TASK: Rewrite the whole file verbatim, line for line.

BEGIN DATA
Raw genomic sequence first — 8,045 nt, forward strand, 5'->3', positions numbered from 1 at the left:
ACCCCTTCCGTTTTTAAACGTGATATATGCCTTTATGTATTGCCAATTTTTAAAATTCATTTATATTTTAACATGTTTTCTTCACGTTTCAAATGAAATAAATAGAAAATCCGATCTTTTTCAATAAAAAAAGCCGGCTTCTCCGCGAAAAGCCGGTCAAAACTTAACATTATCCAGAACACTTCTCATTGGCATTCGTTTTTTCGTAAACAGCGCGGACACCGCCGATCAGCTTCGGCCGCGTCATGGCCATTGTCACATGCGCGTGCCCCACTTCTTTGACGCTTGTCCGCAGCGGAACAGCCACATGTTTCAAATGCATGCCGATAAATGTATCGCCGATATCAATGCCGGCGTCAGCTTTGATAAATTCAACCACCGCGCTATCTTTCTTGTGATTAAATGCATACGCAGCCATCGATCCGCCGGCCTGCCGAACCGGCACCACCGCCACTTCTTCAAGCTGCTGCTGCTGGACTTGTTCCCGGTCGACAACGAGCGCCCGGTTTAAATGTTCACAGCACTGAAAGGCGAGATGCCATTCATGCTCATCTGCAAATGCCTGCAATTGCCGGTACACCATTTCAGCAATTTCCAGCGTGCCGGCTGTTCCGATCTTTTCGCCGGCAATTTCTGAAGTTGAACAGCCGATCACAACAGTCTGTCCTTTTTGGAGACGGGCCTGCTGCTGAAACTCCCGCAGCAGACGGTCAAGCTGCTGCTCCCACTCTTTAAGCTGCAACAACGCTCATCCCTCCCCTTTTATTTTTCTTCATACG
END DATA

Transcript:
Raw genomic sequence first — 8,045 nt, forward strand, 5'->3', positions numbered from 1 at the left:
ACCCCTTCCGTTTTTAAACGTGATATATGCCTTTATGTATTGCCAATTTTTAAAATTCATTTATATTTTAACATGTTTTCTTCACGTTTCAAATGAAATAAATAGAAAATCCGATCTTTTTCAATAAAAAAAGCCGGCTTCTCCGCGAAAAGCCGGTCAAAACTTAACATTATCCAGAACACTTCTCATTGGCATTCGTTTTTTCGTAAACAGCGCGGACACCGCCGATCAGCTTCGGCCGCGTCATGGCCATTGTCACATGCGCGTGCCCCACTTCTTTGACGCTTGTCCGCAGCGGAACAGCCACATGTTTCAAATGCATGCCGATAAATGTATCGCCGATATCAATGCCGGCGTCAGCTTTGATAAATTCAACCACCGCGCTATCTTTCTTGTGATTAAATGCATACGCAGCCATCGATCCGCCGGCCTGCCGAACCGGCACCACCGCCACTTCTTCAAGCTGCTGCTGCTGGACTTGTTCCCGGTCGACAACGAGCGCCCGGTTTAAATGTTCACAGCACTGAAAGGCGAGATGCCATTCATGCTCATCTGCAAATGCCTGCAATTGCCGGTACACCATTTCAGCAATTTCCAGCGTGCCGGCTGTTCCGATCTTTTCGCCGGCAATTTCTGAAGTTGAACAGCCGATCACAACAGTCTGTCCTTTTTGGAGACGGGCCTGCTGCTGAAACTCCCGCAGCAGACGGTCAAGCTGCTGCTCCCACTCTTTAAGCTGCAACAACGCTCATCCCTCCCCTTTTATTTTTCTTCATACG